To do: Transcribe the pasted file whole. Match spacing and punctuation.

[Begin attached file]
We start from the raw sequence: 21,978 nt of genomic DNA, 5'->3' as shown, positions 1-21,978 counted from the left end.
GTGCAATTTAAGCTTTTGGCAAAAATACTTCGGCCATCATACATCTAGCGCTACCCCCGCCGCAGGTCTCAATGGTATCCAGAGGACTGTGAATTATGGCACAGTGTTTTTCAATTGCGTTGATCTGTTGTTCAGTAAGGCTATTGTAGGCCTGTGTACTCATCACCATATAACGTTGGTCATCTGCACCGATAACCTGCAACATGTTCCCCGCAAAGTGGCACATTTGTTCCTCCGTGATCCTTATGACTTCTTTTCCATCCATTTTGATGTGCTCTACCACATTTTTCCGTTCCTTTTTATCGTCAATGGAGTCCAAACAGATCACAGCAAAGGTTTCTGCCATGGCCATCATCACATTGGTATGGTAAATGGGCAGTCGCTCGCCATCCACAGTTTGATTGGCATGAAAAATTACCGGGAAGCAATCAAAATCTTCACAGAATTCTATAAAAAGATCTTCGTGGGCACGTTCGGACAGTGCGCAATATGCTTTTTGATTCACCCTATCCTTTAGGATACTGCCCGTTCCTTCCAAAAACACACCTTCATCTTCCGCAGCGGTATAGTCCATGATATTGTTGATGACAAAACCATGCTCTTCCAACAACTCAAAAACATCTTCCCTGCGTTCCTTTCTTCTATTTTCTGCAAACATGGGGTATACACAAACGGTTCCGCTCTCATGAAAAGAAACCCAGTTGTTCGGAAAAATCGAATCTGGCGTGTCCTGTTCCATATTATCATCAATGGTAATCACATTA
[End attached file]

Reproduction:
We start from the raw sequence: 21,978 nt of genomic DNA, 5'->3' as shown, positions 1-21,978 counted from the left end.
GTGCAATTTAAGCTTTTGGCAAAAATACTTCGGCCATCATACATCTAGCGCTACCCCCGCCGCAGGTCTCAATGGTATCCAGAGGACTGTGAATTATGGCACAGTGTTTTTCAATTGCGTTGATCTGTTGTTCAGTAAGGCTATTGTAGGCCTGTGTACTCATCACCATATAACGTTGGTCATCTGCACCGATAACCTGCAACATGTTCCCCGCAAAGTGGCACATTTGTTCCTCCGTGATCCTTATGACTTCTTTTCCATCCATTTTGATGTGCTCTACCACATTTTTCCGTTCCTTTTTATCGTCAATGGAGTCCAAACAGATCACAGCAAAGGTTTCTGCCATGGCCATCATCACATTGGTATGGTAAATGGGCAGTCGCTCGCCATCCACAGTTTGATTGGCATGAAAAATTACCGGGAAGCAATCAAAATCTTCACAGAATTCTATAAAAAGATCTTCGTGGGCACGTTCGGACAGTGCGCAATATGCTTTTTGATTCACCCTATCCTTTAGGATACTGCCCGTTCCTTCCAAAAACACACCTTCATCTTCCGCAGCGGTATAGTCCATGATATTGTTGATGACAAAACCATGCTCTTCCAACAACTCAAAAACATCTTCCCTGCGTTCCTTTCTTCTATTTTCTGCAAACATGGGGTATACACAAACGGTTCCGCTCTCATGAAAAGAAACCCAGTTGTTCGGAAAAATCGAATCTGGCGTGTCCTGTTCCATATTATCATCAATGGTAATCACATTA